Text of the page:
Contributors: Marivell Contreras, Kersy Corporan, Angie Cruz, Rhina P. Espaillat, Delta Eusebio, Noris Eusebio-Pol, Yalitza Ferreras, Carolina González, Farah Hallal, Ángela Hernández, Juleyka Lantigua-Williams, Ana-Maurine Lara, Erika M. Martínez, Miriam Mejía, Riamny Méndez, Jeannette Miller, Sheilly Núñez, Jina Ortiz, Sofia Quintero, Dulce María Reyes Bonilla, Lissette Rojas, Nelly Rosario, Ludin Santana, Leonor Suarez, and Sherezada (Chiqui) Vicioso.
READ LATINO. CELEBRATE WOMEN.
March 24, 2016
It's March and The Latina Book Club is celebrating Women's History Month.
To help us is Teresa Dovalpage, who shares with our readers her interview of an exciting new author with a great family tale to tell.
Meet Celeste León, award-winning writer and a 2013 alumna of the Squaw Valley Community of Writers. She is the recipient of First Prize in the annual contest for the High Sierra Writers group in Reno, Nevada for her essay, “Finding Home,” about her travels to Puerto Rico in search of her family roots. When Supreme Court Justice Sonia Sotomayor read the piece, she said, “If your work on your short story reflects your work on your book, it will be successful.”
Bueno, Celeste has proved her right! The piece was also a finalist in the 2014 annual contest for The Preservation Foundation. Her short stories “Sharing Luck” and “A Lucky Man” (both published in Chicken Soup for the Soul: Celebrating People Who Make a Difference, and www.beliefnet.com) ultimately grew into her novel, Luck is Just the Beginning, released by Floricanto Press in November 2013.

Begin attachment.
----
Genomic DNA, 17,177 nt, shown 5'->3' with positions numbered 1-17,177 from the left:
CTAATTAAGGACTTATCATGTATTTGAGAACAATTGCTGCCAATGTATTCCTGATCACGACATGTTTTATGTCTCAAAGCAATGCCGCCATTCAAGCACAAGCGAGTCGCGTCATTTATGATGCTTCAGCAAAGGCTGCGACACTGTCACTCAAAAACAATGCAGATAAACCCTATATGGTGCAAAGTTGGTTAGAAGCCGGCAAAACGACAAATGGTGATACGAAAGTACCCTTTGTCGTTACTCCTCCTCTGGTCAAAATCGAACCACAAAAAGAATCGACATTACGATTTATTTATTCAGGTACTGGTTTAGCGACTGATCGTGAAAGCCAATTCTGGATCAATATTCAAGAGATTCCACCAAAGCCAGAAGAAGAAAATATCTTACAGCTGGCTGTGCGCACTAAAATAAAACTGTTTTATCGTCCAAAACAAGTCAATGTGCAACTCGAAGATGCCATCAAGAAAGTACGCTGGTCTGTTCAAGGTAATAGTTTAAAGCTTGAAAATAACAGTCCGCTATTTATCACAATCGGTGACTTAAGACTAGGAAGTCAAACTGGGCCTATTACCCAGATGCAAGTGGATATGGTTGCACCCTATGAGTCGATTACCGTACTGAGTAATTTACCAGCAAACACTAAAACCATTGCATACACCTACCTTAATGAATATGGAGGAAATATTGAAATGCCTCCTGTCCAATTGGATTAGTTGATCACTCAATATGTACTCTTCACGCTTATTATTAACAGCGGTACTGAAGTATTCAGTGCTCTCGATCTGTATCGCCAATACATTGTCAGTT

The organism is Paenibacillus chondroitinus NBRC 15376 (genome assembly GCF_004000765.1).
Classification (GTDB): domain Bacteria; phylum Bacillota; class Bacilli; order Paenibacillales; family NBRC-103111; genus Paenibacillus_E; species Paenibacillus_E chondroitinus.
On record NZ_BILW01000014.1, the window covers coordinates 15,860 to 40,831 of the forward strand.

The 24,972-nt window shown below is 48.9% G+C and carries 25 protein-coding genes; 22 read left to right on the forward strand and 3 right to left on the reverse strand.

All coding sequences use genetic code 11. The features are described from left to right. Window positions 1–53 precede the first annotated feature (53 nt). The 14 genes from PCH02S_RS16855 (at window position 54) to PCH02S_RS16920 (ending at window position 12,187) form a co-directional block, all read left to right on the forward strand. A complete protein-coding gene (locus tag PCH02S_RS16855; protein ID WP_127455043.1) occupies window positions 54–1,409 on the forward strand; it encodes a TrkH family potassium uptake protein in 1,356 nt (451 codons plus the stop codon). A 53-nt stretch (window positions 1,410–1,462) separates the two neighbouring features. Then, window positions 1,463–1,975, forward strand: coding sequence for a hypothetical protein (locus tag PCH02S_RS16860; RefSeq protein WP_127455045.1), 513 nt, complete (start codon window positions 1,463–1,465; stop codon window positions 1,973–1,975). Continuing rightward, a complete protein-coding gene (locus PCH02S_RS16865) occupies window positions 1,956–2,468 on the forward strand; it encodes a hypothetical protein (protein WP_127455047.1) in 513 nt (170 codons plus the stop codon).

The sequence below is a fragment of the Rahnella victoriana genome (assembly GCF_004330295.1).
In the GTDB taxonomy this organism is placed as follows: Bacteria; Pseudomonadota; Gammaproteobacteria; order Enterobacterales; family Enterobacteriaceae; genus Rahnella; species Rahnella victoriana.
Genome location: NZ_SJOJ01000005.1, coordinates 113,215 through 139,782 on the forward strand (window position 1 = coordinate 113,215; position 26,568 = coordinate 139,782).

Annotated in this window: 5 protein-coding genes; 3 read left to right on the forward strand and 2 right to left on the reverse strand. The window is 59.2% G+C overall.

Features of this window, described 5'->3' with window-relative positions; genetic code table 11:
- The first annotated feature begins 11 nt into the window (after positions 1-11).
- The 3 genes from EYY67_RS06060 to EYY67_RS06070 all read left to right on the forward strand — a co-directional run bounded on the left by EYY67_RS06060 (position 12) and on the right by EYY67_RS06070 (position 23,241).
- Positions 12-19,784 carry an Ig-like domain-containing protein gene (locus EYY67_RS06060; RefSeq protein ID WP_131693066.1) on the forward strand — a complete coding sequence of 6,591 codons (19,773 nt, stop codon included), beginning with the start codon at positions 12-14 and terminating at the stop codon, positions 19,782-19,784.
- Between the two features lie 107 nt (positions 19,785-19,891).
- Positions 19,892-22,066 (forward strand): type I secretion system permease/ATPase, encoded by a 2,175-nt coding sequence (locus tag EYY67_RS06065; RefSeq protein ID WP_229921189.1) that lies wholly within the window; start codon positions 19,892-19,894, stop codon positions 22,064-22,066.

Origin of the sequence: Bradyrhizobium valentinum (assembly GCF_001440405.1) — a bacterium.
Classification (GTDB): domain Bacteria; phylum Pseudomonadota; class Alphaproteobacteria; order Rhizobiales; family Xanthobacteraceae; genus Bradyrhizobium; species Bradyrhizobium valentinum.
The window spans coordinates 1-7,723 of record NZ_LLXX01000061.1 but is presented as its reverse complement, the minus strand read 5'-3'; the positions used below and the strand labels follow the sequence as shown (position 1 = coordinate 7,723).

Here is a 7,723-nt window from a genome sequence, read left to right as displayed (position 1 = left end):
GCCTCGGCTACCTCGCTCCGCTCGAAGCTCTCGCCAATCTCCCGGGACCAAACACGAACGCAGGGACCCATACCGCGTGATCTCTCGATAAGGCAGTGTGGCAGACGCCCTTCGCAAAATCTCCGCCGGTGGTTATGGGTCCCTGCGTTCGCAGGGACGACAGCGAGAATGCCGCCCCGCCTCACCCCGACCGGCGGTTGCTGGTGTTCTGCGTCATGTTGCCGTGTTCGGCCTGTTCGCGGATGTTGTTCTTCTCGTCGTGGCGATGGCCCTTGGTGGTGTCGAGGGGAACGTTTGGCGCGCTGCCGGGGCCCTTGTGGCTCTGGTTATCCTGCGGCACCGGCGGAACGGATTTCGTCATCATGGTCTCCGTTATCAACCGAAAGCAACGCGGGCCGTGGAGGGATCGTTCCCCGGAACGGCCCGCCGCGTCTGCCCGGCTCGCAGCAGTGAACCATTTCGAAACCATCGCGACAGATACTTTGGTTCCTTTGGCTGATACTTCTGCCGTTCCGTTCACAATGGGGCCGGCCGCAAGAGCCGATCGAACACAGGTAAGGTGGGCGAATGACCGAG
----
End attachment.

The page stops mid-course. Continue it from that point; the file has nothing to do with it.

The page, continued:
Here, we chat about the book, her inspiration and her writing process.
Q: What motivated you to write Luck is Just the Beginning?
CELESTE: I’ve always been fascinated with my dad’s story since I was a child, how he literally saw a number and for the first time in his life, bought a full sheet of lottery tickets in his village in Puerto Rico and won! He spent everything he had saved since he was a child. It was an incredible stroke of luck, almost too good to believe, and rather than squander it, he used the money to achieve his dream of becoming a dentist, and follow in the footsteps of his village’s “humanitario”, the old dentist who helped my father and so many others.
Then ten years ago, I read The Color of Water by James McBride. The book is an autobiography. It reminded me of my dad’s story, who came here amidst tremendous hardship from Puerto Rico. James McBride was one of twelve children and my father was the last of fifteen! (Sadly, the first eight died in infancy in early 1900s, my dad was born in 1925.) So I thought, “I want to tell Dad’s story…” and I started writing. I took a creative writing class online and attended writers’ conferences, writing classes and workshops at my nearby community college and university (University of Nevada, Reno). I joined an amazing critique group of seven women, and thus began a project that unbeknownst to me, would take ten years to complete! It’s been life changing!